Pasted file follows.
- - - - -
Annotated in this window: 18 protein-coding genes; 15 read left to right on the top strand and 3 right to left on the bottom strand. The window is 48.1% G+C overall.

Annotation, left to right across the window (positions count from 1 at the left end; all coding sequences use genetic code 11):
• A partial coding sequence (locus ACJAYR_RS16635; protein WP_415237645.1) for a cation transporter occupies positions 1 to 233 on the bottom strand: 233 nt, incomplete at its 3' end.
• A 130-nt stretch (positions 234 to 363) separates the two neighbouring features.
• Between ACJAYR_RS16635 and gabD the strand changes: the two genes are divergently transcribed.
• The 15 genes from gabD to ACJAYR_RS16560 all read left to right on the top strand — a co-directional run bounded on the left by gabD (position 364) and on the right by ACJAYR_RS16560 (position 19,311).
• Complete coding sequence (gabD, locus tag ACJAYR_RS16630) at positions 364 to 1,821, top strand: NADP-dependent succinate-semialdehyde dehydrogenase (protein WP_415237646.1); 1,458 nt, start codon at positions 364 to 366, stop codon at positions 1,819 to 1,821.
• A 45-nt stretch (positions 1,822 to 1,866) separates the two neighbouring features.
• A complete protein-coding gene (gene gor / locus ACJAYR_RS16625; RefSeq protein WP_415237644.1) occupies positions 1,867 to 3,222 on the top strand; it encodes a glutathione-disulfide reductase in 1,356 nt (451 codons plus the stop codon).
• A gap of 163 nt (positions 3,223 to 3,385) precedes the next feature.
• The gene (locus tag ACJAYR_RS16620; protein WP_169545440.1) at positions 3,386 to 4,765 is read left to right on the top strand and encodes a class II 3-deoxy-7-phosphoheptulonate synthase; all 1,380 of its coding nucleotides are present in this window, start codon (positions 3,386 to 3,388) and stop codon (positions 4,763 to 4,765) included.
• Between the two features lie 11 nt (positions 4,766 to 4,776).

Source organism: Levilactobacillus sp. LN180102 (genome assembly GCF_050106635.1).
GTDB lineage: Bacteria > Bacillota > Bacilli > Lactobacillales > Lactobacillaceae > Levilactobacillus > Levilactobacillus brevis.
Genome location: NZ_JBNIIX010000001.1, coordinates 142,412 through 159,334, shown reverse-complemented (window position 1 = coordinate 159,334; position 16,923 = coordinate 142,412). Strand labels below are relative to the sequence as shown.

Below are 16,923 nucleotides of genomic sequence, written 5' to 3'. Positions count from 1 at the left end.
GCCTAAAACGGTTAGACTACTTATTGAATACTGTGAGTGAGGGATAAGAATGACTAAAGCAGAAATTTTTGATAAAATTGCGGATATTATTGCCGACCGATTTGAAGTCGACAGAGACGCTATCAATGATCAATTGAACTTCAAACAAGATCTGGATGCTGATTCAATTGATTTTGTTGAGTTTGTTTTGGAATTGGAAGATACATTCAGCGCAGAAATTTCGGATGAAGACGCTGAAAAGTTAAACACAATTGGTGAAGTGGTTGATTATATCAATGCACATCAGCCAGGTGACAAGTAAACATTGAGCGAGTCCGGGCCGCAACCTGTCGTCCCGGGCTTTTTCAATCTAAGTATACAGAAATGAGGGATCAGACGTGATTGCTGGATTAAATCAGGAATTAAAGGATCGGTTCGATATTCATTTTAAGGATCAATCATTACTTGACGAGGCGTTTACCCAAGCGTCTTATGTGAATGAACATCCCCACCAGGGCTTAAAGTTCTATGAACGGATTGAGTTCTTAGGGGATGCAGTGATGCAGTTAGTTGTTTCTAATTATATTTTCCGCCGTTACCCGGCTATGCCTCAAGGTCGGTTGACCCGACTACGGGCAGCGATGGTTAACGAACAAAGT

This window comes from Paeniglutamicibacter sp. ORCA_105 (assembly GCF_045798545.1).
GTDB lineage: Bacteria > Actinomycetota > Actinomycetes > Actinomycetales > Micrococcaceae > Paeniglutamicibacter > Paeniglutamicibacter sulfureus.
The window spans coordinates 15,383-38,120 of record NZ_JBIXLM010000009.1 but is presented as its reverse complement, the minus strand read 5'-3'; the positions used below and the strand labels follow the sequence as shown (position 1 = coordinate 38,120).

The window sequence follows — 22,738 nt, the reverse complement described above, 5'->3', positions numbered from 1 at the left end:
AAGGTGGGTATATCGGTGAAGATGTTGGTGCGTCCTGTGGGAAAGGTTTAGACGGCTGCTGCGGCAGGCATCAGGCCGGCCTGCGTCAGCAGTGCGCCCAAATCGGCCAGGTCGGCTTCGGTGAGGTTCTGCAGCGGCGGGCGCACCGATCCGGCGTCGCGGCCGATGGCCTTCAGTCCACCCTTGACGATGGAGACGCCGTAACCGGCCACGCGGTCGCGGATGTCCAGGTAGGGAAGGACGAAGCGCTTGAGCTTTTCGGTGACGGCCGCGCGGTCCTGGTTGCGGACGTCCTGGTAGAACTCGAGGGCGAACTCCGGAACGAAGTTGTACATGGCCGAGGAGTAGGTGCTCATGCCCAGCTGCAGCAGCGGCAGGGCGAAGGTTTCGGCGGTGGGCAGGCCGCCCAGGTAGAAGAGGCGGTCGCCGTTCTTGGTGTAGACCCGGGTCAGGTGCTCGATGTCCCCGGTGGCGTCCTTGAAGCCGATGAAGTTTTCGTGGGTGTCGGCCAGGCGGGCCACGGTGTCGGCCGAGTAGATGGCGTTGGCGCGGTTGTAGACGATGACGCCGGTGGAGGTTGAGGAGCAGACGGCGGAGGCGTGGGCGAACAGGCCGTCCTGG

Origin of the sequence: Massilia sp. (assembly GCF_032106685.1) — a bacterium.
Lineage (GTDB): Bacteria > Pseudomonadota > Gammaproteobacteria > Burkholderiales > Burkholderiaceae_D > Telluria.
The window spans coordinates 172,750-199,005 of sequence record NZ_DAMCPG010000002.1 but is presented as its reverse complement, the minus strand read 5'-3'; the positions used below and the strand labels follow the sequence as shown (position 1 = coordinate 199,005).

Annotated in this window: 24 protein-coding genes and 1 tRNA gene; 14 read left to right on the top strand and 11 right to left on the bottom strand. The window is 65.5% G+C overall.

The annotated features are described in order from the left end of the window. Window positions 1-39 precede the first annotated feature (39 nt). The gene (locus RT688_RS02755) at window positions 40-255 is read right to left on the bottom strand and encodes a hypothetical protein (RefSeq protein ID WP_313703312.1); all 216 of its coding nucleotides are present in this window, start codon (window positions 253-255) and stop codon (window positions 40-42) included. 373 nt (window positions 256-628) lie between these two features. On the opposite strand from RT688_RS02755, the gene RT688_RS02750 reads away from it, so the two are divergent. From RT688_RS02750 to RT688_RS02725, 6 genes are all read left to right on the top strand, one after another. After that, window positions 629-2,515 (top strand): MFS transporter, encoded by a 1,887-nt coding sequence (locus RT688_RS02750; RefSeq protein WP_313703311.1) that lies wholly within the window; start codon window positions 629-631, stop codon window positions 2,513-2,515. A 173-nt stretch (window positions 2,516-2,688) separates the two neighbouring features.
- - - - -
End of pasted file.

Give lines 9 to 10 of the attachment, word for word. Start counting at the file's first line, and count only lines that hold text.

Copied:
• A complete protein-coding gene (gene gor / locus ACJAYR_RS16625; RefSeq protein WP_415237644.1) occupies positions 1,867 to 3,222 on the top strand; it encodes a glutathione-disulfide reductase in 1,356 nt (451 codons plus the stop codon).
• A gap of 163 nt (positions 3,223 to 3,385) precedes the next feature.